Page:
Why Blog

I’m passionate about finding ways to simplify comprehension instruction and learning. I’m concerned that we are defining comprehension too narrowly as an accumulation of five or six meta-cognitive strategies when cultivating comprehension involves so much more than that. We need to help children acquire accurate fluent reading skills and strategies; build background knowledge; develop their oral language and vocabulary; make reading-writing connections, and acquire a repertoire of meta-cognitive strategies to use as and if needed.

So I invite you to join me in blogging about this ever-so-important topic. I look forward to hearing your ideas, teaching strategies, book recommendations, classroom stories, etc., basically anything that will inspire a healthy conversation among colleagues.

Monday, January 31, 2011

Background Knowledge—You Have to Have It to Use It

Nothing is as important to children’s reading comprehension as the knowledge and experience they bring to texts. You’ve heard this before. In college courses, in seminars, in professional literature. Background knowledge RULES. We know from our own experience that it’s difficult to understand a text whose topic we know little about, a medical journal or financial report, for example. Yet, despite our understanding of how important background knowledge is to reading comprehension, I doubt that most of us feel it in our bones. I see it when I work with teachers and ask them to bring to a meeting their favorite books. Invariably, most teachers bring along fiction titles. I see it in summer reading lists my grandchildren bring home. I even see it on children’s literature blogs. We love stories and we should. But we also need to squeeze out room for informational texts so that our kids can begin to acquire the background knowledge they’ll later need to understand more complex texts. 

One surefire way to help build background knowledge is to read more informational texts aloud to students. Make a commitment to alternate between fiction and nonfiction. Or follow the rule of thumb I give to students who resist either one genre or the other—for every two fiction (or nonfiction) books you read, you have to read a nonfiction (or fiction) title. Once you wet your appetite for nonfiction, they’ll be no turning back.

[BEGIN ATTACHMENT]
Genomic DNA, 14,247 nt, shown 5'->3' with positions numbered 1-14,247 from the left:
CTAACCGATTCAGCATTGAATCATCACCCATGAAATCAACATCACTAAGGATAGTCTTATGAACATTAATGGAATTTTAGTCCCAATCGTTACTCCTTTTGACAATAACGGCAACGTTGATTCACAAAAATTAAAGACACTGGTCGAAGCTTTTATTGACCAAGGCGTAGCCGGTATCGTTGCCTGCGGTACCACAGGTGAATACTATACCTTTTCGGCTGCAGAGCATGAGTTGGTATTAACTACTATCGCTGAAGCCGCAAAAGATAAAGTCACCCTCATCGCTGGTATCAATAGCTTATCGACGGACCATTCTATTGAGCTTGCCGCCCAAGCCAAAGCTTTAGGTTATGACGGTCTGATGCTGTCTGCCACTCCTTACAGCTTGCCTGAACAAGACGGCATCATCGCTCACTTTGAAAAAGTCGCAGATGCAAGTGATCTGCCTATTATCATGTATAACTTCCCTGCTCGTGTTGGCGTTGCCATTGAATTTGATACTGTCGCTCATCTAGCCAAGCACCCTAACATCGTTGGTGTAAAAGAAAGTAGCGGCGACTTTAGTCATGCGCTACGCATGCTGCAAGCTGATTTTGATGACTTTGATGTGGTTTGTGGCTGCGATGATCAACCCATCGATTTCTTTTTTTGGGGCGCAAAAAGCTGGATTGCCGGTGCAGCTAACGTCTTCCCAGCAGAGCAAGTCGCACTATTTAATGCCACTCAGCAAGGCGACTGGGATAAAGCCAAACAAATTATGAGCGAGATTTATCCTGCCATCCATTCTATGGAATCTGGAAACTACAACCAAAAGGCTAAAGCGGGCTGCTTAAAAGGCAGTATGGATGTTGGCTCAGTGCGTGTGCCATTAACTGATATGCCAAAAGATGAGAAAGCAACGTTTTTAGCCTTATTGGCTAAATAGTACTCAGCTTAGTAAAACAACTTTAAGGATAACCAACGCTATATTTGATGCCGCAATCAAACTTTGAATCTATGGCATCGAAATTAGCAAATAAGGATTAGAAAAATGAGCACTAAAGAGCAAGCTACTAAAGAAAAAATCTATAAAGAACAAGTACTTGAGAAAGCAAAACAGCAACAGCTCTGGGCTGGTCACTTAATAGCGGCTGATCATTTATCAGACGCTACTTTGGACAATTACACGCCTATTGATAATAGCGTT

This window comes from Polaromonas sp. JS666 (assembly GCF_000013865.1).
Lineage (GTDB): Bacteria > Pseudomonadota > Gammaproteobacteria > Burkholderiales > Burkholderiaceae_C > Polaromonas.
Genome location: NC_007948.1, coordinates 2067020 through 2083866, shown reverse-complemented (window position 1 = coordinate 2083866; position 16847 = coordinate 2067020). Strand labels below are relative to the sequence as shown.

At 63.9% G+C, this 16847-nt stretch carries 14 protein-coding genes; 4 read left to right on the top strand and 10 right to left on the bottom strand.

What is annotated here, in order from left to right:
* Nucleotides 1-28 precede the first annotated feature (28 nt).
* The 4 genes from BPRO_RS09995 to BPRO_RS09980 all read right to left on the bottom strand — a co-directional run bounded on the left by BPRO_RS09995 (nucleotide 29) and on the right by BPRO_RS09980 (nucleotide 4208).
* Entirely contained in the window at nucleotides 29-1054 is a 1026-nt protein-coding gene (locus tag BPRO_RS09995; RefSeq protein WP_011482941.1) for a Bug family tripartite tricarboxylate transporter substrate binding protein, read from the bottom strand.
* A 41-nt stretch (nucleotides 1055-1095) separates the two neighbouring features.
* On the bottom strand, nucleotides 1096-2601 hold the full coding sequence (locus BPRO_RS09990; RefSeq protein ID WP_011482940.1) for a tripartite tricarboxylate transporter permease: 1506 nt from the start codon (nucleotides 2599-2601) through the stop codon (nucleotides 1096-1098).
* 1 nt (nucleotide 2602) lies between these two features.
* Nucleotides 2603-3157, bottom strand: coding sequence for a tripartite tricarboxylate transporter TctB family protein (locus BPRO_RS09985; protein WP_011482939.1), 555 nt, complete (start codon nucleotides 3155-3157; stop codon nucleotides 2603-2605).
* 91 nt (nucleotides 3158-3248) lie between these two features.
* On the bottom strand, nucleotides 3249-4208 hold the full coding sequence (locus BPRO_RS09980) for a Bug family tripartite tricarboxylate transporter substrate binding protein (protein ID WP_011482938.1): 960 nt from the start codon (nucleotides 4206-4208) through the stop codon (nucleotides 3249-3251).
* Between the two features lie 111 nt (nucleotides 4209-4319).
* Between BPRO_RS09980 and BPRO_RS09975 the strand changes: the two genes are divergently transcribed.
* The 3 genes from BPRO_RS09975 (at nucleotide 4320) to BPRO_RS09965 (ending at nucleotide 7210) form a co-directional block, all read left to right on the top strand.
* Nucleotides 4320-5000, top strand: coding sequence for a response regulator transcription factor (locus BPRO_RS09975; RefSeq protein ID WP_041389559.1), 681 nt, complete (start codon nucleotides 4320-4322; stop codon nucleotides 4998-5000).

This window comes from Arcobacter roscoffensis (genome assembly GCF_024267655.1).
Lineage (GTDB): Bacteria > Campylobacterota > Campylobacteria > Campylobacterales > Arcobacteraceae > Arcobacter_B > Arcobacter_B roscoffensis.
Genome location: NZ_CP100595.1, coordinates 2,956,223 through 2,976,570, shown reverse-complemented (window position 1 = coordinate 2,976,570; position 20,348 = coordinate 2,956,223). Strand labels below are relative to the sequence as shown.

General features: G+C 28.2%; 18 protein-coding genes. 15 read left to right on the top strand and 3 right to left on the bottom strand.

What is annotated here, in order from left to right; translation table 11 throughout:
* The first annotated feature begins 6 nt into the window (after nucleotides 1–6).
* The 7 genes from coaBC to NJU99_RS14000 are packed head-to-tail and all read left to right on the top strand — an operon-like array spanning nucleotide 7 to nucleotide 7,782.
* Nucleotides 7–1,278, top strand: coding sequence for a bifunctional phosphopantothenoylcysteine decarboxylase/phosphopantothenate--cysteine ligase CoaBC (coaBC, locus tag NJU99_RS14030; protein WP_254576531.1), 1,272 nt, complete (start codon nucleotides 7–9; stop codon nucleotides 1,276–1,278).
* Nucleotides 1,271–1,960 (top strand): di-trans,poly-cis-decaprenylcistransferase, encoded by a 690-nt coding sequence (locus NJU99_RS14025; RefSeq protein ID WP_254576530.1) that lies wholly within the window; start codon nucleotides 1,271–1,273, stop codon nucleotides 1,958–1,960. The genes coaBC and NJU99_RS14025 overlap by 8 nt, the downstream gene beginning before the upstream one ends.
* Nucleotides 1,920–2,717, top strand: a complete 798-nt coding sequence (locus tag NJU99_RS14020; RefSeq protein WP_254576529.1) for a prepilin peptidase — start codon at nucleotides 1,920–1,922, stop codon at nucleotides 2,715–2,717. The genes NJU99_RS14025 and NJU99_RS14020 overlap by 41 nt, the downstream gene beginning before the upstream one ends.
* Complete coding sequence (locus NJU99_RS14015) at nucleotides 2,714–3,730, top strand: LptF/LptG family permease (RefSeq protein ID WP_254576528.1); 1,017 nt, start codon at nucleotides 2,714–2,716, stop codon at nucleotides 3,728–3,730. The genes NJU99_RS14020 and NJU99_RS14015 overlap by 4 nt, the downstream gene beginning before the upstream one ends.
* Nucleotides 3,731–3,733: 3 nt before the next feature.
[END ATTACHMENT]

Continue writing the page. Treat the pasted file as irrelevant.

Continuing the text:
Then there’s the matter of what books to read. I like to select read aloud titles based on topics that excite students or those that relate to content-area topics they'll be studying. You might also decide to pair two books on the same topic. That way you can compare the information presented in each and the text features and access features used, and you’ll be sure to give kids the opportunity to hear the same content-area vocabulary repeated throughout out both readings. Frogs! from Time for Kid’s and Frogs! from National Geographic are excellent titles to read and compare if your kids are studying life-cycles. What are some of your favorite nonfiction titles?


  1. Check out the CYBILS website (www.cybils.com) for great new nonfiction titles. I have been a panelist for nonfiction picture books the last three years and every year there have been tons of really outstanding nonfiction nominees!

  2. I did check it out as you suggested and it's wonderful. a ton of wonderful books we should all know. thanks. i intend to include it as a blog entry in the near future to make sure everyone hears about it. thanks.

  3. Sharon,
    I enjoyed your post, and am glad to see your new blog. As educators we often think about the background knowledge children bring to a text, but I'm not sure we always think about how to BUILD background for our readers. Building background knowledge can open the door to new texts in addition to other obvious benefits for students. I can't help but think about how important this thinking is for our second language learners.


  4. Are you familiar with Janice Kristo and Rosemary Bamford's Nonfiction in Focus: A Comprehensive Framework for Helping Students Become Independent Readers and Writers of Nonfiction, K-6? It's my all-time favorite resource for building background knowledge so kids can later access it. I hope you get the chance to check it out. It's a Scholastic Theory and Practice title.

  5. I just stumbled on your blog so I apologize if you've mentioned this before but have you heard of The Comprehension Toolkit by Stephanie Harvey? I love, love, love this resource, just wish I had enough time to teach the lessons the way they do! I just started a blog for parents of younger students: http://cuddlenread.blogspot.com. I'm working more on developing phonemic awareness. Check it out if you have time. I look forward to following yours!

  6. yes, of course, the comprehension tool kit is a wonderful resource for teachers. your blog is very cool as well. you may want to check out the resource shelley harwayne wrote for scholastic called guess who's learning to read. she has loads of suggestions and book titles your blog readers might love to know about.